My work on HIAs and SIAs
Since 2011, I have worked on various health and social impact assessments of infrastructure and energy developments in the UK, mining in Australia, a multipurpose stadium in Japan, and an emergency response aid programme for infectious disease outbreaks in Africa among others. See CV for full details.
I have led on, and contributed to baseline scoping exercises, desk-top evidence reviews, made recommendations for protecting and mitigating adverse impacts on mental health and social cohesion, and designed and led community engagement processes via telephone surveys, interviewing community members at public meetings and information days, and a participatory workshop using asset-based community development methodologies.
I have published four journal papers which outline new approaches to mental health in HIA, a psychosocial model and methodologies for measuring the health effects of public understanding of risk from industrial developments. See Psychosocial Health for details. I have carried out research on HIAs using case studies from the USA, New Zealand, Australia, Thailand and Indonesia.
What is a Health Impact Assessment (HIA)?
A health impact assessment (HIA) is a way of identifying the social and environmental factors, or determinants that shape our health and well-being in daily life, and assessing the effects of changes to determinants caused by policies, plans, programmes, and projects on our health status. Such changes can effect our physical and/or mental health and well-being. The impacts can be positive, i.e. our health status is enhanced, or they can be negative, i.e. our heath status is adversely effected.
Health Impact Assessment (HIA) uses quantitative, qualitative and participatory techniques to assess the health impacts of policies, plans, programmes and projects. It provides an evidence base from epidemiology and public health, and of local community views and experiences to support recommendations for mitigating, managing or eradicating negative health impacts, and promoting positive ones. It helps decision-makers to make informed choices about development alternatives or alterations to prevention disease/injury and intentionally promote good health. It also helps to reduce health inequalities by identifying where there is an inequitable distribution of health impacts on vulnerable populations – where they are subject to a higher level of negative effects and denied an equitable share of positives ones – due to their socio-economic status, locality, existing health status (i.e. poorer health), degree of empowerment and political mobilisation, education, employment status, ethnic and religious identity, and other factors.
For example, industrial emissions into the atmosphere can pollute the air that we breathe, and change its quality to make it worse, with potential negative effects on our respiratory health. Or a loss of green space due to a building development may effect our ability to walk or exercise outside, spend time with friends and family, and cause some psychological distress if we are very attached to the landscape where we live, work and play. All of these changes can have negative health effects, as physical activity, social networks and connection, and the calming effects of nature or emotional attachment to familiar places are all conducive to good health and well-being.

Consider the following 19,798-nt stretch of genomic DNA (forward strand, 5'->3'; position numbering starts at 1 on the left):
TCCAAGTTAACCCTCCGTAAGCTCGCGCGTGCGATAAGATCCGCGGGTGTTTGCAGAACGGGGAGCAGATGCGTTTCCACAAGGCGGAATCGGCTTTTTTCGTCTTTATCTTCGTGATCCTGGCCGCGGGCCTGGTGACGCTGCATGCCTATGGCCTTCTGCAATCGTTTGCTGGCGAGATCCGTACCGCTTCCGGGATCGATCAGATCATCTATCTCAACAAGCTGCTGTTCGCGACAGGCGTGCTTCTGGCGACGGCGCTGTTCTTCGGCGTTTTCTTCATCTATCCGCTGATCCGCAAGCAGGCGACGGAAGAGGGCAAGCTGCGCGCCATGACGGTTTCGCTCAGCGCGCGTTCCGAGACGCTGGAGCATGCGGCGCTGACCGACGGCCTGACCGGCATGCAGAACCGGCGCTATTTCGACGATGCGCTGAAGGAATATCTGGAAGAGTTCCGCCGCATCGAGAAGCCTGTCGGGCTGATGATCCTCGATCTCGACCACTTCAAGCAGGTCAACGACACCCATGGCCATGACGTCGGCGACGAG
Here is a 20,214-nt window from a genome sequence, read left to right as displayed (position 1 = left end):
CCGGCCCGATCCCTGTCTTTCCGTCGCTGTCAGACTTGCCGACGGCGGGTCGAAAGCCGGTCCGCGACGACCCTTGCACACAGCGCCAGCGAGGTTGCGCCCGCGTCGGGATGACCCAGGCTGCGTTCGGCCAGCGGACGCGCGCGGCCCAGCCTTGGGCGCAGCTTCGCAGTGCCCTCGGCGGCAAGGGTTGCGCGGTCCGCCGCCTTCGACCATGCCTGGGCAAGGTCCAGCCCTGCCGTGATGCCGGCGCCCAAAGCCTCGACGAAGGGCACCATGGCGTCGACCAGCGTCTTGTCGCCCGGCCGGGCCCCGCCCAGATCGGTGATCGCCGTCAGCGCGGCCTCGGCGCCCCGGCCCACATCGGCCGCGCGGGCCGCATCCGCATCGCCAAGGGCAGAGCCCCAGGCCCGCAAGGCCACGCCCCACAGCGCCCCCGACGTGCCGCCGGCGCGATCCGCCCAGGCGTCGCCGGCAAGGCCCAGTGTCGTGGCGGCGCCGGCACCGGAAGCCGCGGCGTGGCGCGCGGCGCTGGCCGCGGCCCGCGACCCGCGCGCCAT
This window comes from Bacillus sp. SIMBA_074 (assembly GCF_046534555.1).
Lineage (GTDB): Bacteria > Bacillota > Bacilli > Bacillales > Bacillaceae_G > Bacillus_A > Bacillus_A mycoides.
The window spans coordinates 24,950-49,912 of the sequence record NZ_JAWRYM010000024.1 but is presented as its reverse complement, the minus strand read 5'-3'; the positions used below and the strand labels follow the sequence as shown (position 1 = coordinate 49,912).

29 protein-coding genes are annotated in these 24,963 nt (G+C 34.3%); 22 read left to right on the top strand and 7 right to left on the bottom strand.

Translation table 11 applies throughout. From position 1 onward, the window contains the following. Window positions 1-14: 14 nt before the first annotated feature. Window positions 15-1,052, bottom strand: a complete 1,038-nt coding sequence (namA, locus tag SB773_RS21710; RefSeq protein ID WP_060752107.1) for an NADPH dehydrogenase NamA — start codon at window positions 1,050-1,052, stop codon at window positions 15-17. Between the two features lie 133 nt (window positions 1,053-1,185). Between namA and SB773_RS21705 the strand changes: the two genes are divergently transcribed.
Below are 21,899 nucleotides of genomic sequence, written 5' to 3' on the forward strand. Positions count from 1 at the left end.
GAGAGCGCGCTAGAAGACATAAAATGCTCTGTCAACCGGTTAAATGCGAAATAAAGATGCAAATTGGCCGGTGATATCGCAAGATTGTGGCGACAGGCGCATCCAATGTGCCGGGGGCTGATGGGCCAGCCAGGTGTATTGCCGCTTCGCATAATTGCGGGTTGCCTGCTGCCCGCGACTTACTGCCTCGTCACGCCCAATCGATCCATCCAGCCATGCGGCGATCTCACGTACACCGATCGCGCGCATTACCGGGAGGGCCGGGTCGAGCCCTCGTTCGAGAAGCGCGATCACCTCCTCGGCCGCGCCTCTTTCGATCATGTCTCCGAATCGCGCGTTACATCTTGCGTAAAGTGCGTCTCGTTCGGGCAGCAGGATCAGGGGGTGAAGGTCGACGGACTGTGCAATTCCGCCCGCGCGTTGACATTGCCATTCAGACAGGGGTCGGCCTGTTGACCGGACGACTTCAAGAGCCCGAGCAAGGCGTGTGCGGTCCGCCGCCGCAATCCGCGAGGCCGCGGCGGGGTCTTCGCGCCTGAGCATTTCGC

Photo: Windfarm in the Borders, Scotland.
Copyright © Cathy Baldwin 2o2o.
HIA is supported and promoted by the World Health Organization (WHO) and International Association of Impact Assessment (IAIA) and many national governments. It has different statuses in law around the world.
What is a Social Impact Assessment (SIA)?
Social Impact Assessment (SIA) follows a similar procedure, but is focused on potential changes to all the factors that directly effect people when changed, and primarily through changes to social processes. The International Association of Impact Assessment identifies a range of areas where changes to social processes have the potential to cause social impacts:
- people’s way of life – that is, how they live, work, play and interact with one another on a day-to-day basis;
- their culture – that is, their shared beliefs, customs, values and language or dialect;
- their community – its cohesion, stability, character, services and facilities;
- their political systems – the extent to which people are able to participate in decisions that affect their lives, the level of democratisation that is taking place, and the resources provided for this purpose;
- their environment – the quality of the air and water people use; the availability and quality of the food they eat; the level of hazard or risk, dust and noise they are exposed to; the adequacy of sanitation, their physical safety, and their access to and control over resources;
- their health and wellbeing – health is a state of complete physical, mental, social and spiritual wellbeing and not merely the absence of disease or infirmity;
- their personal and property rights – particularly whether people are economically affected, or experience personal disadvantage which may include a violation of their civil liberties;
- their fears and aspirations – their perceptions about their safety, their fears about the future of their community, and their aspirations for their future and the future of their children.
SIA is also driven by concerns for equity, poverty reduction and human rights. It is summarised by the IAIA (see above) as:
“the processes of analysing, monitoring and managing the intended and unintended social consequences, both positive and negative, of planned interventions (policies, programs, plans, projects) and any social change processes invoked by those interventions. Its primary purpose is to bring about a more sustainable and equitable biophysical and human environment”International Association of Impact Assessment (IAIA).